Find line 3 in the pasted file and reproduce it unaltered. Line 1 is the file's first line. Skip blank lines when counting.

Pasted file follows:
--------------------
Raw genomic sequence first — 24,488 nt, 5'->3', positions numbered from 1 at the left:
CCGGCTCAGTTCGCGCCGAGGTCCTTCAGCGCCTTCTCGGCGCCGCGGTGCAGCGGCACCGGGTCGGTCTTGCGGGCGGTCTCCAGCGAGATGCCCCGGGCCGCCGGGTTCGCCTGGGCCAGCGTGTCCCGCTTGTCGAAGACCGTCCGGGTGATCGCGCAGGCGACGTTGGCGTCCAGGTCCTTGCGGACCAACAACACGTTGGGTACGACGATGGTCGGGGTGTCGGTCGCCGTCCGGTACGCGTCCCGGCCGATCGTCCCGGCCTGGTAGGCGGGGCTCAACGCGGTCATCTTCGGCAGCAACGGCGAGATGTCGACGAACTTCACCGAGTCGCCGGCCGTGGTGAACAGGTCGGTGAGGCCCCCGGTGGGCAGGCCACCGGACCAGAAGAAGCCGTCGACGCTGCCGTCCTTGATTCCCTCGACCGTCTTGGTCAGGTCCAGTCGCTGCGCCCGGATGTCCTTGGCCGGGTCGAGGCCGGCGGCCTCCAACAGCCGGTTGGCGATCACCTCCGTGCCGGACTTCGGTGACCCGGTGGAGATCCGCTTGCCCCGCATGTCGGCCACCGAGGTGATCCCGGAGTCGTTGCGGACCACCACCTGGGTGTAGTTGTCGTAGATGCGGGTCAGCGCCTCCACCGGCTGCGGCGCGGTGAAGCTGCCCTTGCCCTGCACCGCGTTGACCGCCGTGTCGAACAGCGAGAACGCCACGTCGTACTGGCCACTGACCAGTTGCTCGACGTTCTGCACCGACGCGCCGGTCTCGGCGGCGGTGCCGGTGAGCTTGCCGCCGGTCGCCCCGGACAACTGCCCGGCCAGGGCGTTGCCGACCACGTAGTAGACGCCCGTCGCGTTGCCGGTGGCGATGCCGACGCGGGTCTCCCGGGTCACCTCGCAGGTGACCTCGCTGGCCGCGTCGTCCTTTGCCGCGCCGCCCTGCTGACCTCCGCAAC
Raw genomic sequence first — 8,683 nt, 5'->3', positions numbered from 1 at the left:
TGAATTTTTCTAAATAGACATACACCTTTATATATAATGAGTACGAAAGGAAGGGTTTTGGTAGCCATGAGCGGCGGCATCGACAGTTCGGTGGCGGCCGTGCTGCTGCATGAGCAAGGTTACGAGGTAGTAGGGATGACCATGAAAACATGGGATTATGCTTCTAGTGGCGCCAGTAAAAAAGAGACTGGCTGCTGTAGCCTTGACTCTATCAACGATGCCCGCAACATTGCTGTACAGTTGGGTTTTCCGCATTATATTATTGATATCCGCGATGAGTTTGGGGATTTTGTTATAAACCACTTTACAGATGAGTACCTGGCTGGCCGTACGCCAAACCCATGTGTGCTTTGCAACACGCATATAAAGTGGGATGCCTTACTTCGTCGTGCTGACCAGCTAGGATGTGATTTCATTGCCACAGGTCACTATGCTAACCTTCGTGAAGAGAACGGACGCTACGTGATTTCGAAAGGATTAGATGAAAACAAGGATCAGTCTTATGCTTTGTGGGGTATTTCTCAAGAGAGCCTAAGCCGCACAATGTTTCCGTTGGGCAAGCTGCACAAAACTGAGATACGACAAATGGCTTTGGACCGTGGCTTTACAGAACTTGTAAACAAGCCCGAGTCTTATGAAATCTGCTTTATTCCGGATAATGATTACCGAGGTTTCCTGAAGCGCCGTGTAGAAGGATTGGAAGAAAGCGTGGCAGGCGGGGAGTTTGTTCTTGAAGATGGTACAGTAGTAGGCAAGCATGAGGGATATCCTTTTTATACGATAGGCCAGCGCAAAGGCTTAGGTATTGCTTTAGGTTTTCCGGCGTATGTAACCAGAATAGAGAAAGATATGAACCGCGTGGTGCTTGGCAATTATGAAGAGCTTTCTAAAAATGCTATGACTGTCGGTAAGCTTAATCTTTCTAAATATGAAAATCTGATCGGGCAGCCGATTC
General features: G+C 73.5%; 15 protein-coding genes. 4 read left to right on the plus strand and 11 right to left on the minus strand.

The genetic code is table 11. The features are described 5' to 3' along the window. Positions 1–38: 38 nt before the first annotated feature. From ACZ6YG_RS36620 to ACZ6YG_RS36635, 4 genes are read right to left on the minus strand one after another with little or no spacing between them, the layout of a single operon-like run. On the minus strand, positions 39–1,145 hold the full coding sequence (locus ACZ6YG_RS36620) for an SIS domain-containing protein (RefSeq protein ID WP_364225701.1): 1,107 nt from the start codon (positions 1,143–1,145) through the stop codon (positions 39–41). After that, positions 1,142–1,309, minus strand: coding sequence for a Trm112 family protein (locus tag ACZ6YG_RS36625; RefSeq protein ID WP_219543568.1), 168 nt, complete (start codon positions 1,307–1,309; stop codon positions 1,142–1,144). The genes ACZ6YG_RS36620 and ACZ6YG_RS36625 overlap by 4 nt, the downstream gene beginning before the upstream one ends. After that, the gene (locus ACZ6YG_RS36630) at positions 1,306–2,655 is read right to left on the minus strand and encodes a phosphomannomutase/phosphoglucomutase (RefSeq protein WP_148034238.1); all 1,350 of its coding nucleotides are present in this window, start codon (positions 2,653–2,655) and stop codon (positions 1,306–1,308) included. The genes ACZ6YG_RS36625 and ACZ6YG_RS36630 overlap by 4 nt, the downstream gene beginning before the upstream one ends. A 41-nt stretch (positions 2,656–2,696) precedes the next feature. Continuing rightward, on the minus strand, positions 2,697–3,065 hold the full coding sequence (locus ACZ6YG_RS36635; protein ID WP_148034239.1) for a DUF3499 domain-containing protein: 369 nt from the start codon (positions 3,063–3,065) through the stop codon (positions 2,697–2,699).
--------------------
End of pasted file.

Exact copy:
Raw genomic sequence first — 8,683 nt, 5'->3', positions numbered from 1 at the left: